Tipping points not backed by science
The scientists, from America, Australia and Britain, argue that global-scale ecological tipping points are unlikely and that ecological change over large areas seems to follow a smoother, more gradual pattern.
They dismiss recent efforts to define 'planetary tipping points' – critical levels of biodiversity loss or land-use change that would have a global impact – saying their argument has important implications for science and policy-makers.
"This is good news because it says we might avoid the doom-and-gloom scenario of abrupt, irreversible change," says Professor Barry Brook, lead author of a paper published in the journal Trends in Ecology & Evolution.
"A focus on planetary tipping points may both distract from the vast ecological transformations that have already occurred, and lead to unjustified fatalism about the catastrophic effects of tipping points,” says Brook, director of climate change at the University of Adelaide.
The ecologists say an emphasis on a point of no return is not particularly helpful in generating the conservation action needed. The efforts to reduce human impacts on the global ecology must continue but without undue attention to trying to avoid “arbitrary thresholds".
A tipping point occurs when an ecosystem attribute such as species abundance or carbon sequestration responds rapidly and possibly irreversibly to a human pressure such as land-use change or climate change. Many local and regional-level ecosystems, including lakes and grasslands, are known to behave this way.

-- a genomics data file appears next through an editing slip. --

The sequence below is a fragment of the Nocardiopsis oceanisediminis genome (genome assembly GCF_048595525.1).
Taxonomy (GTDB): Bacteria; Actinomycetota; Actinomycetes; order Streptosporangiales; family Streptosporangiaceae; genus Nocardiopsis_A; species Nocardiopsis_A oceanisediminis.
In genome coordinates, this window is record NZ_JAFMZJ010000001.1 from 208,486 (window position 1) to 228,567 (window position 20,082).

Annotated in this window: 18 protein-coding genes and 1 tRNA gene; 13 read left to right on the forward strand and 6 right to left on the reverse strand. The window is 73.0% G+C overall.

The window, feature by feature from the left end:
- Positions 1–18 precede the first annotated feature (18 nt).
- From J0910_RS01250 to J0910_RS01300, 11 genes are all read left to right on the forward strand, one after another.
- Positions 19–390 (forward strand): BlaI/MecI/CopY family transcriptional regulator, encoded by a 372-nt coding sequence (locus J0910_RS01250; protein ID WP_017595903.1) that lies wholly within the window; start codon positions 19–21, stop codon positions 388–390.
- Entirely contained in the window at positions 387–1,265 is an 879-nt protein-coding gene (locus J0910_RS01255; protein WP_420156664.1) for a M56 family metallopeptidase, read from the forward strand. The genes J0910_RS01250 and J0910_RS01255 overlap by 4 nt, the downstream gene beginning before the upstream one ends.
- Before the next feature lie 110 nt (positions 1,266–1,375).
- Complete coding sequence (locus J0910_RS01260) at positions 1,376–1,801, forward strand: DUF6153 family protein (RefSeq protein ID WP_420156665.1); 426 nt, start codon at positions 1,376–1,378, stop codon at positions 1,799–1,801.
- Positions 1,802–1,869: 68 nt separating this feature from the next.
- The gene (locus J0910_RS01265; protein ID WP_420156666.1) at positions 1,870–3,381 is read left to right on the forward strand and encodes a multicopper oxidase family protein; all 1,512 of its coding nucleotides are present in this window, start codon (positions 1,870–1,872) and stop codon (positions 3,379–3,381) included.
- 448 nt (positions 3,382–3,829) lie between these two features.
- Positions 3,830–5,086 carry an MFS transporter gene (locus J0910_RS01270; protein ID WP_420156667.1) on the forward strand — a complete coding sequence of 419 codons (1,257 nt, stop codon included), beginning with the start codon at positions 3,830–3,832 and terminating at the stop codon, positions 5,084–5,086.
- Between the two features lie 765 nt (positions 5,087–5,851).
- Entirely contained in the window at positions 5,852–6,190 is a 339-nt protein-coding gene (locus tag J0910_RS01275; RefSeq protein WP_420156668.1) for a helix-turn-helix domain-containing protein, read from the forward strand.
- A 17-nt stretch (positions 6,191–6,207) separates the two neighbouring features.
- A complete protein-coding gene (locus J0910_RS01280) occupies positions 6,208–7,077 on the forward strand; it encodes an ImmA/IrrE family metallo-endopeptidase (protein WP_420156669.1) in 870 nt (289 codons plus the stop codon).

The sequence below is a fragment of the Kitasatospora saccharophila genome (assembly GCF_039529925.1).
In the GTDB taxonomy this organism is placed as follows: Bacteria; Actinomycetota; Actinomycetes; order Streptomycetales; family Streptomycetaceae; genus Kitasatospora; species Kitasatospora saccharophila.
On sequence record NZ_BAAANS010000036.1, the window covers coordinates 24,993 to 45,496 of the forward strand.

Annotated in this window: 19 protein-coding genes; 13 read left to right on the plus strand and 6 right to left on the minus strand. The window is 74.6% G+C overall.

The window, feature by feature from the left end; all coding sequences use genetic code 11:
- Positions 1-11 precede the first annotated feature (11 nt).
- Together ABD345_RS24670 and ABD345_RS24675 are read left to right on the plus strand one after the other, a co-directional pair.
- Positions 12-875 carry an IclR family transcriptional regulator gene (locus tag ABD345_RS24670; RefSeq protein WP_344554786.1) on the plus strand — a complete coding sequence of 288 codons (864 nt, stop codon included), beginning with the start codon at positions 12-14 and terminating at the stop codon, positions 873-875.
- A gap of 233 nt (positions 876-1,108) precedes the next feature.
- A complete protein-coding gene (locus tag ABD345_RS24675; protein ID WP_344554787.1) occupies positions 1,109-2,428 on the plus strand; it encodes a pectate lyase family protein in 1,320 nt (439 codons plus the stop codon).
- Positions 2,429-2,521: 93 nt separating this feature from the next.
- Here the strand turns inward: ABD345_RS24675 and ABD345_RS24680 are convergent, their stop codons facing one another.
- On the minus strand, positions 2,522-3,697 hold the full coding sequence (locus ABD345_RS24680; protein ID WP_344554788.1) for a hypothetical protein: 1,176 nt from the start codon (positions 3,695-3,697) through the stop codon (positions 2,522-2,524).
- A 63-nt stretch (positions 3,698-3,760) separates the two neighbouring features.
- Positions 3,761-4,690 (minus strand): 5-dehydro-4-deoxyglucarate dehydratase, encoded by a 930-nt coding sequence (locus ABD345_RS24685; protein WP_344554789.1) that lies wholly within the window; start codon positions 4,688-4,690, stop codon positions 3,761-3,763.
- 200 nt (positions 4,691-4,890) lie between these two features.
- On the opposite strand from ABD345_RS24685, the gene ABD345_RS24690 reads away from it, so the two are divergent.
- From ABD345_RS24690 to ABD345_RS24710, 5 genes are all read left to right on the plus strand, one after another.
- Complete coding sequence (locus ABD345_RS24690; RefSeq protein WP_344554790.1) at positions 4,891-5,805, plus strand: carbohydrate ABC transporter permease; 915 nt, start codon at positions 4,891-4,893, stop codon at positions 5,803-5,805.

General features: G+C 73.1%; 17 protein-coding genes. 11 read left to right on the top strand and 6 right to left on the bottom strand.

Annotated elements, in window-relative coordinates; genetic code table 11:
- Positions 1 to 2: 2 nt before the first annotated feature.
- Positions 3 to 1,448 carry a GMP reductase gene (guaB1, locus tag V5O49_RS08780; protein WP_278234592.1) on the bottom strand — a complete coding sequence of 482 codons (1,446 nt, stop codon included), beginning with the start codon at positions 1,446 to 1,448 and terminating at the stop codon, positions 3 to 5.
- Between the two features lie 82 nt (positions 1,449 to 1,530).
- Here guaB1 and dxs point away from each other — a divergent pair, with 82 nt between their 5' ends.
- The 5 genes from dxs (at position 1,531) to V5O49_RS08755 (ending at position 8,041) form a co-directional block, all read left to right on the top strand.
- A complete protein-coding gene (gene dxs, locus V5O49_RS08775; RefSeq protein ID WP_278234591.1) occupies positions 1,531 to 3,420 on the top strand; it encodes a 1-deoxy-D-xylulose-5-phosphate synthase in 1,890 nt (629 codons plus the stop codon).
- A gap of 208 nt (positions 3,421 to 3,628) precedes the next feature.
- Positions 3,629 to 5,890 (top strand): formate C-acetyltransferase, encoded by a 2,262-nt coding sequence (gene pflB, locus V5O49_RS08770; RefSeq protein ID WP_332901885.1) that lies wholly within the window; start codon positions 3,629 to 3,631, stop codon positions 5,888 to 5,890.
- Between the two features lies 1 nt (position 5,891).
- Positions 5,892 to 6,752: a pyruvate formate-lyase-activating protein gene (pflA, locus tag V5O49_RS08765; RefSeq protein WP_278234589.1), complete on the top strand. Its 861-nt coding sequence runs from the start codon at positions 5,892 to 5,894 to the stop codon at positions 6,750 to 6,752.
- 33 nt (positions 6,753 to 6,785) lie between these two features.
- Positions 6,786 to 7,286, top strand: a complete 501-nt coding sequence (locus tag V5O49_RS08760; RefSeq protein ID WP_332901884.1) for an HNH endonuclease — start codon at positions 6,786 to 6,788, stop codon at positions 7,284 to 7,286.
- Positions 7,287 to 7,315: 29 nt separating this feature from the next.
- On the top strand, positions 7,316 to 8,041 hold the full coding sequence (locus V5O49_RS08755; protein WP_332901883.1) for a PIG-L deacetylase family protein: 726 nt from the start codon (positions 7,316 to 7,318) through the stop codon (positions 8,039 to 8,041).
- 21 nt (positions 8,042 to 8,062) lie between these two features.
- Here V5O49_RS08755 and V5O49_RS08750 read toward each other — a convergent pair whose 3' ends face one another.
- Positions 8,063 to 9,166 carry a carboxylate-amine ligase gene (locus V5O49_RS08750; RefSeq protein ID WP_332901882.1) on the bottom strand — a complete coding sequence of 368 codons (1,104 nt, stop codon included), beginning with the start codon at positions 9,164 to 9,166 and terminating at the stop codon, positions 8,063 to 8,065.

According to the team, a planetary tipping point could theoretically occur if ecosystems across Earth responded in similar ways to the same human pressures, or if there were strong connections between continents that allowed for rapid diffusion of impacts across the planet.
But the ecologists say these criteria are highly unlikely to be met “in the real world" because ecosystems on different continents are not strongly connected. Likewise, the responses of ecosystems to human pressures, such as climate change or land-use change, depend on local circumstances and will therefore differ between localities.
In their study, the scientists examined four principal drivers of terrestrial ecosystem change: climate change, land-use change, habitat fragmentation and biodiversity loss. They found each of these was unlikely to induce global tipping points.
The co-author of the paper, Associate Professor Erle Ellis from the US University of Maryland in Baltimore County, says as much as four-fifths of the biosphere is today characterised by ecosystems that locally, over centuries and millennia, have undergone human-driven regime shifts of one or more kinds.
“Recognising this reality and seeking appropriate conservation efforts at local and regional levels might be a more fruitful way forward for ecology and global change science," Ellis says.